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Voice Of The Crew - Since 2002

Los Angeles, California

HomeColumnsI walk the line

I walk the line

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There is probably no issue as vital and under-reported in the film industry as safety on the set. I find myself asking about work conditions whenever I encounter someone who’s in production or has recently completed a shoot. And the details—with rare exception—verge on the nightmarish. People complain of long hours, short turnarounds and locations that are not properly secured. There’s invariably some story of how a crew member narrowly avoided an accident that would have rendered him crippled or worse.
Several months back I sat in front of the camera to talk about the issue. Oscar-winning cinematographer and filmmaker Haskell Wexler has been working on a documentary that focuses on safety and the politics of moviemaking. He’s particularly interested in the effects of sleep deprivation and trying to wrestle with how conditions on the set have been swept under the carpet, taken off the table during contract negotiations and generally been ignored as if it was something that would go away from lack of attention.
There is something else that appears to be going hand in glove with the issue. It’s fear. There is no end to the number of witnesses who can attest to sequences figuratively filmed without a net present. I’ve been told of instances where a film’s safety officer has walked off the set (and quit in one extreme situation) rather than be around when something considerably below code or guidelines was being done. Yet, to date, Haskell has only been able to get a few crew members to step forward and attest to the madness.
Now, if this were a movie script, the story would dramatically ramp up a precarious situation and the end of Act 1 would be an unfortunate death. The middle section would be consumed with the frustrations of the investigators and a single crew member divided by a blind sense of loyalty to the production that’s crippling his ability to do the “right” thing. However, just when all seems lost, he’ll step forward to reveal the truth and an injustice will be wiped from the books.
Real life isn’t quite that neat. There are indeed fatal accidents that occur on set that are the result of some form of negligence. Sometimes they occur despite best efforts; sometimes it’s a freak accident.
In the past two decades, set deaths have pretty consistently ranged from 14 to 17 annually. Only a statistician would try to paper it over by pointing to other industries with higher fatality rates. And while making movies isn’t supposed to be a high risk profession like firefighting, it would appear to have adopted an attitude that accidents will happen no matter how much care is taken… so why even bother?
Apart from it being an alarmingly defeatist argument, it’s an attitude singularly lacking in humanity. It’s tolerated by many because the single greatest fear on set is that if you speak up for your rights and dignity, you will be fired. The very nature of the business since the demise of the studio system is a relentless cycle of working and looking for work and after years on the job, even a seasoned professional will develop entrenched insecurities. People who hire or supervise know this all too well and in subtle or tacit ways will insert the word “runaway” into discussion or pit people against one another in contests of stamina where there can be no winner.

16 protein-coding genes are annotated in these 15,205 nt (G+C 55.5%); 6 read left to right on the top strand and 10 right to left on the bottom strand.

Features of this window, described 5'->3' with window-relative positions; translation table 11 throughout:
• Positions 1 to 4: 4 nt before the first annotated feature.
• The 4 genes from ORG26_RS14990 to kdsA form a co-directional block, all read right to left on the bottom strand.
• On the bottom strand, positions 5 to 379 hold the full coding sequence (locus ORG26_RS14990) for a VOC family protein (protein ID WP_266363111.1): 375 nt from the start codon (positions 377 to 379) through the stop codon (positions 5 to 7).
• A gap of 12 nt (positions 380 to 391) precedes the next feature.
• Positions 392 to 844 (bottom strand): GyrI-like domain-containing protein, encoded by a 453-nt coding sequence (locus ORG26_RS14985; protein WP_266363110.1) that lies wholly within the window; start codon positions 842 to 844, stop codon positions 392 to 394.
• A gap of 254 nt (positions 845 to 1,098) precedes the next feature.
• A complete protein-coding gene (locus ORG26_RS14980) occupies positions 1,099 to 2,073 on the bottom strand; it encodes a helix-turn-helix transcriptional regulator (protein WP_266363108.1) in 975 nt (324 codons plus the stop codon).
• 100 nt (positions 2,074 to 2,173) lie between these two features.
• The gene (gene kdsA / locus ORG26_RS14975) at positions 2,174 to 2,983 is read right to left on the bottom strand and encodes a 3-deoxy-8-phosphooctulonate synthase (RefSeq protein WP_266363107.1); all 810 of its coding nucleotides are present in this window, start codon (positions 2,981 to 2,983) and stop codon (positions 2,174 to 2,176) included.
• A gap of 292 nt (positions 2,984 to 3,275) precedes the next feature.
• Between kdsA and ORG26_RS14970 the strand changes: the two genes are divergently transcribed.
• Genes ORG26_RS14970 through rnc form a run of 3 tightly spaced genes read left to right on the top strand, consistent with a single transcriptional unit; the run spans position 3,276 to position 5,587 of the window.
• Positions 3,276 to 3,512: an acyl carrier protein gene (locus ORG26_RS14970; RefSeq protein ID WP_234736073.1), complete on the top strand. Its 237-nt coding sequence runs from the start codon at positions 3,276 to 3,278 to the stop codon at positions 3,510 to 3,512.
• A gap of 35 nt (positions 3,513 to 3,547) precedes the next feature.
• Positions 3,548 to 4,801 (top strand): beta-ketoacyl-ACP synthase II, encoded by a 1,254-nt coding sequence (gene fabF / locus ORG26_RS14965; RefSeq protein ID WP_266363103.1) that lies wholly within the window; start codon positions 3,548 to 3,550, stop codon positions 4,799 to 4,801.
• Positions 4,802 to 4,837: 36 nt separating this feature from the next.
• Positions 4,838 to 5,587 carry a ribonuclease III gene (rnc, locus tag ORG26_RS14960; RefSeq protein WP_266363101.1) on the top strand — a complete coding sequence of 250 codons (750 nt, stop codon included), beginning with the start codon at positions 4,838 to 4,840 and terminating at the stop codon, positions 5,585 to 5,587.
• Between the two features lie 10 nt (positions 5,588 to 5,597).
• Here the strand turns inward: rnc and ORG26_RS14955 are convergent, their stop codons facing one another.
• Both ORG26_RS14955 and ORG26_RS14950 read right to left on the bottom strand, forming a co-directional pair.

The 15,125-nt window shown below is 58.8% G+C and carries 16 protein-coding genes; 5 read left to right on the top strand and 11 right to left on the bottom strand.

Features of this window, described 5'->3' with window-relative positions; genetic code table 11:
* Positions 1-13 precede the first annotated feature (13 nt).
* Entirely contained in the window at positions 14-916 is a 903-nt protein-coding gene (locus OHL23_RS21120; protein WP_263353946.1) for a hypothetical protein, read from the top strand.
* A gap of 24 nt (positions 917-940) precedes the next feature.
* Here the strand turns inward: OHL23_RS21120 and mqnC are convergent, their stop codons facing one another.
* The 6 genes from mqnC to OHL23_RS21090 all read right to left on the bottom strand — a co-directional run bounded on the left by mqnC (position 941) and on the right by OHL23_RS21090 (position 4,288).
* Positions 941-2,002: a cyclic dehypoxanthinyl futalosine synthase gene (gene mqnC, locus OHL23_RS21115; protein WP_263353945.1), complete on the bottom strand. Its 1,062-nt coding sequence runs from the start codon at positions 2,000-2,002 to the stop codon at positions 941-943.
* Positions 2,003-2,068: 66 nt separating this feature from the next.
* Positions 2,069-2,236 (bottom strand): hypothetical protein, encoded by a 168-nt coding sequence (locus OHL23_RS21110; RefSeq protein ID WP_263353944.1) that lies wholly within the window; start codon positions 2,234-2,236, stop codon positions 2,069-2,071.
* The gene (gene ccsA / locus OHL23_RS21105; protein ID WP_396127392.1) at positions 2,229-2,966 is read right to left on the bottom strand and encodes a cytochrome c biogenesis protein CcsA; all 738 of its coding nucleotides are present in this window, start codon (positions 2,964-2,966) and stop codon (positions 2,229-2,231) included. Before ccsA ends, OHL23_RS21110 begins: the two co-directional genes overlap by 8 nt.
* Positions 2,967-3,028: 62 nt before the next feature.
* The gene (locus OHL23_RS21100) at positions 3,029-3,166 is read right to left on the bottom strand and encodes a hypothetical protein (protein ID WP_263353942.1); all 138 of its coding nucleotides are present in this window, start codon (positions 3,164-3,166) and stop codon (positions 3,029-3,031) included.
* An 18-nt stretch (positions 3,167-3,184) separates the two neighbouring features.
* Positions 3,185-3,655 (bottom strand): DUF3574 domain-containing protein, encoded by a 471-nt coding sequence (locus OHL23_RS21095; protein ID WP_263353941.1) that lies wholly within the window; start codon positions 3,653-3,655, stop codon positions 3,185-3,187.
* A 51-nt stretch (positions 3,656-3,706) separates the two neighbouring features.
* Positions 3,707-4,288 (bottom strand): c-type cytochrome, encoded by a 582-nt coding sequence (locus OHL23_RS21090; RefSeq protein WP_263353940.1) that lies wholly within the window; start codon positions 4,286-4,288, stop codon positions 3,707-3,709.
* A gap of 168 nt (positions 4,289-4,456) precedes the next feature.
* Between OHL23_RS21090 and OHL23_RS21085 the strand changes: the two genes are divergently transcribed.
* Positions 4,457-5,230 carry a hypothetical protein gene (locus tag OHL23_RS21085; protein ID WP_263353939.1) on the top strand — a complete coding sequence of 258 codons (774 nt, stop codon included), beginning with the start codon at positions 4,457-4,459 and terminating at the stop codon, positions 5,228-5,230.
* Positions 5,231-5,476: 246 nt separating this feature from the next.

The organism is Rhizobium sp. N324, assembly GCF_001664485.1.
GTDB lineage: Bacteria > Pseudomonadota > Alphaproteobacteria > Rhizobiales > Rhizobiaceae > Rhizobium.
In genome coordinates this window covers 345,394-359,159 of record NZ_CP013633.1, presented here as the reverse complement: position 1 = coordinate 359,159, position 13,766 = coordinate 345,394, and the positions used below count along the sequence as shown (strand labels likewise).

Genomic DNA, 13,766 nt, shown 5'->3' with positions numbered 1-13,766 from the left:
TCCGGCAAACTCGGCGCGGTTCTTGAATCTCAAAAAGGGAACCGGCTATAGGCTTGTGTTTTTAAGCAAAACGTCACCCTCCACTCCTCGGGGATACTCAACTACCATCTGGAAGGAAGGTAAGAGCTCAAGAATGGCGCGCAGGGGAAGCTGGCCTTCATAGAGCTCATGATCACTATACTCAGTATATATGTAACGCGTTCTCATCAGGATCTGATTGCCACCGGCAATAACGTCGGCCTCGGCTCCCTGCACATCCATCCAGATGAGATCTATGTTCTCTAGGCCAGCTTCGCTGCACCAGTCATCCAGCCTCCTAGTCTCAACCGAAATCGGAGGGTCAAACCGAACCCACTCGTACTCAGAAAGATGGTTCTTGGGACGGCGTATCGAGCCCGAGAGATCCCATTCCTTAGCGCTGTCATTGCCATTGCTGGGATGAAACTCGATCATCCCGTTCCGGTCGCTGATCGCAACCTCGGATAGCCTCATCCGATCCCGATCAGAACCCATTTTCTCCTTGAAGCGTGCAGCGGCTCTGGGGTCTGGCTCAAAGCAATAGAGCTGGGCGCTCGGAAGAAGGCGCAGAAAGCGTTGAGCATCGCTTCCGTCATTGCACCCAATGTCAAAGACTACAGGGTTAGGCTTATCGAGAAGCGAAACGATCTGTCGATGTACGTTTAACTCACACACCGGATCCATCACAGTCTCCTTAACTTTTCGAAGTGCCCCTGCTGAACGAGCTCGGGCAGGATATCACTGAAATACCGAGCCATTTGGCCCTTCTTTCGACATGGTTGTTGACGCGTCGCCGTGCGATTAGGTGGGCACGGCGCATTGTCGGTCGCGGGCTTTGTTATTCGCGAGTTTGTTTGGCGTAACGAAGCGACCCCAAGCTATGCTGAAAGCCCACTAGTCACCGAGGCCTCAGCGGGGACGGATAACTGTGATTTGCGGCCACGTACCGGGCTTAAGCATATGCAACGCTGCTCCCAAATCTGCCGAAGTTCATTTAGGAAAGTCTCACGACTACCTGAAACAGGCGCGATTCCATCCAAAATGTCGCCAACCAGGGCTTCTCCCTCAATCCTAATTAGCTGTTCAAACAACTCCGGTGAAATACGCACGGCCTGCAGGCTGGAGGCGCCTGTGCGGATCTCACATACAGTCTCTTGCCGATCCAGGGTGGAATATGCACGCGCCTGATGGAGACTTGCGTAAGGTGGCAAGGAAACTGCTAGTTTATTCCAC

The movie industry has been called quite drolly “a one-shot job.” Film shoots are intense with work days that are rarely less than 12 hours and not uncommonly upwards of 18. Union workers are generally well compensated for their erratic labors. And most crew workers have convinced themselves that they can take the grueling schedules, sleep Sundays and catch up on rest between jobs. It’s a notion unsubstantiated by scientific research that’s concluded you cannot make up for sleep deprivation and that one’s motor abilities start to be affected after as little as three days of rigorous physical and psychological work coupled with insufficient rest.
The overall situation is perilously like something out of Dickens, whose depiction of working conditions contributed mightily to legislation that established the modern workday and social benefits for employees. However, that’s not the worst of it. At a time when the very essence of democracy is being threatened by global politics, everyone in the industry should be alarmed that the right to raise one’s voice about their own wellbeing and sanity is being compromised. It is not bellyaching; it is the law, and those who would use coercion to curb something so essential should be forcefully reminded that it is only a movie and not worth endangering one’s life, family and emotional wellbeing.

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